In this series, we’ll explore some of the ways that Digital Transformation can improve Emergency Readiness and Response in your organization or at your Industrial site.

As they say here in Texas, “you can’t swing a dead cat” without coming across an article about Digital Transformation these days.  Big Data, The Internet of Things (IOT) or the Industrial Internet of Things (IIoT), and Machine Learning, are among the terms that reference the larger discussion of Digital Transformation. 

To better understand Digital Transformation, you don’t need to look far.  Harvard and MIT both have online courses available on the subject. McKinsey, IBM and the “Big Four” firms are working on and writing about this topic. In our sector of Industry, Petrochemicals and Refining, there are large and small players clamoring to lead this discussion and gain traction in terms of business, projects, etc. GE, Siemens, Emerson and dozens of smaller companies are just the tip of the iceberg.  

As expected, Digital Transformation has, thus far, focused primarily on the processes that impact the bottom line. In a refinery or chemical plant, for example, machine learning allows data from multiple sources to be aggregated and algorithmically calculated to predict maintenance requirements ahead of an unplanned failure or to schedule maintenance at optimal times for profitability at the site.

Process safety has also been positively impacted by the availability of this information.  With the ability to gather process data, proactive decisions can be made ahead of a process safety incident. Most industry experts would agree that we are at the early stage of adoption for this application of analytics and by extension, Digital Transformation.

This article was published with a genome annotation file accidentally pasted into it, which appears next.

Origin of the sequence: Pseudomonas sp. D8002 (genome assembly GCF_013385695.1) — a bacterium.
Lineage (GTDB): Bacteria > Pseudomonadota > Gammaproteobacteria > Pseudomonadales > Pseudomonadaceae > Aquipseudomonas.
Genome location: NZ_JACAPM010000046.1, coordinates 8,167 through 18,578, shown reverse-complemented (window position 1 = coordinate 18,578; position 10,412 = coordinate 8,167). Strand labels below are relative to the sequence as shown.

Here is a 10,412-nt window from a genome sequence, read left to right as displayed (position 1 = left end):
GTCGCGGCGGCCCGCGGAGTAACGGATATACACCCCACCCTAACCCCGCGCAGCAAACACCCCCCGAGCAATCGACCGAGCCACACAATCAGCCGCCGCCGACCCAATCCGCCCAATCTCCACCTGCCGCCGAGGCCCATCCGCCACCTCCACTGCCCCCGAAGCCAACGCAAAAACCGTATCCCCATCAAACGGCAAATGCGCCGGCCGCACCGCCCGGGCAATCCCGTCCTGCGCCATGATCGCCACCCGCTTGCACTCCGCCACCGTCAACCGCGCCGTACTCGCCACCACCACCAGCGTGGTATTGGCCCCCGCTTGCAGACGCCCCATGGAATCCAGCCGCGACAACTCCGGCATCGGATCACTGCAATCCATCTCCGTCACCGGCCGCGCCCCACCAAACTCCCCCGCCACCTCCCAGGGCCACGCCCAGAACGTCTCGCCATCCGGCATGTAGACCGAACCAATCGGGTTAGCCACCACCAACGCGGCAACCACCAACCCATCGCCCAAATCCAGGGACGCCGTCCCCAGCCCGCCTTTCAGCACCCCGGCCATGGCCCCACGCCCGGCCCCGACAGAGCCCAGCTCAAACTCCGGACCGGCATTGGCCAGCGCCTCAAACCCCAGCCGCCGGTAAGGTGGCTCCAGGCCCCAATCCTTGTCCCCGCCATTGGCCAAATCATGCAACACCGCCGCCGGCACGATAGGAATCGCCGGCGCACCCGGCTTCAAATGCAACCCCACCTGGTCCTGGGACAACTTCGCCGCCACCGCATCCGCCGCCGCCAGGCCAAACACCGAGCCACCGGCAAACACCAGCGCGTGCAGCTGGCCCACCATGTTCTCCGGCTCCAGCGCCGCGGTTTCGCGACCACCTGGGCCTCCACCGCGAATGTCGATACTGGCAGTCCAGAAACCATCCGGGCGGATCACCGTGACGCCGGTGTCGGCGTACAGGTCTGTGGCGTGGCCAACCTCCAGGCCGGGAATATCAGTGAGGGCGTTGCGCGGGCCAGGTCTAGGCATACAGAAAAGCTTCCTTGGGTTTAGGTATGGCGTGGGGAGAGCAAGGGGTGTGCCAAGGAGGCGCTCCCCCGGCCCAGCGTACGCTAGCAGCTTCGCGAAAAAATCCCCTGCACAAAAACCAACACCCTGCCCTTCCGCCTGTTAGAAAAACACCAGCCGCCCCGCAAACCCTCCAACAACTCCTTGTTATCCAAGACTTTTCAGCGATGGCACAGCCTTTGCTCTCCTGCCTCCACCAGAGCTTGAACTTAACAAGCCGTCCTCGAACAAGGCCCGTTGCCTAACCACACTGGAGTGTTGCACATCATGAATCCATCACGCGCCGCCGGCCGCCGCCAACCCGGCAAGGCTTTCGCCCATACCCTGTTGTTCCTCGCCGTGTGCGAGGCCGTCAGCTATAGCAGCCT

In this series, we’ll specifically explore some of the ways that Digital Transformation can improve Emergency Readiness and Response in your organization or at your Industrial site. Regarding emergency preparedness, the industry is even earlier in the adoption of processes and technology for Digital Transformation.  Over the next several months, we’ll discuss opportunities, both current and future state, available to the profession. Included among the topics are: 

  • The accountability of people in high hazard areas
  • Accounting for people during an incident (mustering)
  • Personnel location services
  • Ensuring preparation for red weather events
  • Providing emergency responders with the right data ahead of necessity
  • Life safety technology such as gas monitoring, bioinformatics

Digital Transformation, as the name implies, involves a true transformation. Therefore, we’ll also explore the challenges of bringing these opportunities to reality, beyond the obvious financial investments. 

The first installment, coming soon, will discuss the present state opportunities to digitize personnel accountability, unit level personnel awareness and how to start the continuous improvement process. Stay tuned!